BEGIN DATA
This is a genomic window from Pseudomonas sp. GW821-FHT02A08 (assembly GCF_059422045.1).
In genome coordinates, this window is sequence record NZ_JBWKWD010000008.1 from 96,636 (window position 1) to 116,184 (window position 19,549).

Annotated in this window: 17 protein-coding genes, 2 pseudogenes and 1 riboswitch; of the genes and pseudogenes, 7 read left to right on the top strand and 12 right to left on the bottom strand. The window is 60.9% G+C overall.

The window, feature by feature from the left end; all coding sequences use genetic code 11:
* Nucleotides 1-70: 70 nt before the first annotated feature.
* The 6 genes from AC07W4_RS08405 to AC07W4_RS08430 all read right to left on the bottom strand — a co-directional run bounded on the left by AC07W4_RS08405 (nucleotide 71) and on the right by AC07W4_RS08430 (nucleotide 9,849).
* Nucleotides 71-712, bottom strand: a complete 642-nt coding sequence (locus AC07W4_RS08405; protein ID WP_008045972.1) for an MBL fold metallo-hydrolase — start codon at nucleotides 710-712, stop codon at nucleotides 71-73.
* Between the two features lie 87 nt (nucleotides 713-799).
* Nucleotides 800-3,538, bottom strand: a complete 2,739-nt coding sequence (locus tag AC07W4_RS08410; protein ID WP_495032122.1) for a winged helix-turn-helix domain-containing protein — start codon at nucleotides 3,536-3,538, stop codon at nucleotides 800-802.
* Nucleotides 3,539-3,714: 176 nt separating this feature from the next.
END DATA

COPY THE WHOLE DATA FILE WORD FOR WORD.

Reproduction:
This is a genomic window from Pseudomonas sp. GW821-FHT02A08 (assembly GCF_059422045.1).
In genome coordinates, this window is sequence record NZ_JBWKWD010000008.1 from 96,636 (window position 1) to 116,184 (window position 19,549).

Annotated in this window: 17 protein-coding genes, 2 pseudogenes and 1 riboswitch; of the genes and pseudogenes, 7 read left to right on the top strand and 12 right to left on the bottom strand. The window is 60.9% G+C overall.

The window, feature by feature from the left end; all coding sequences use genetic code 11:
* Nucleotides 1-70: 70 nt before the first annotated feature.
* The 6 genes from AC07W4_RS08405 to AC07W4_RS08430 all read right to left on the bottom strand — a co-directional run bounded on the left by AC07W4_RS08405 (nucleotide 71) and on the right by AC07W4_RS08430 (nucleotide 9,849).
* Nucleotides 71-712, bottom strand: a complete 642-nt coding sequence (locus AC07W4_RS08405; protein ID WP_008045972.1) for an MBL fold metallo-hydrolase — start codon at nucleotides 710-712, stop codon at nucleotides 71-73.
* Between the two features lie 87 nt (nucleotides 713-799).
* Nucleotides 800-3,538, bottom strand: a complete 2,739-nt coding sequence (locus tag AC07W4_RS08410; protein ID WP_495032122.1) for a winged helix-turn-helix domain-containing protein — start codon at nucleotides 3,536-3,538, stop codon at nucleotides 800-802.
* Nucleotides 3,539-3,714: 176 nt separating this feature from the next.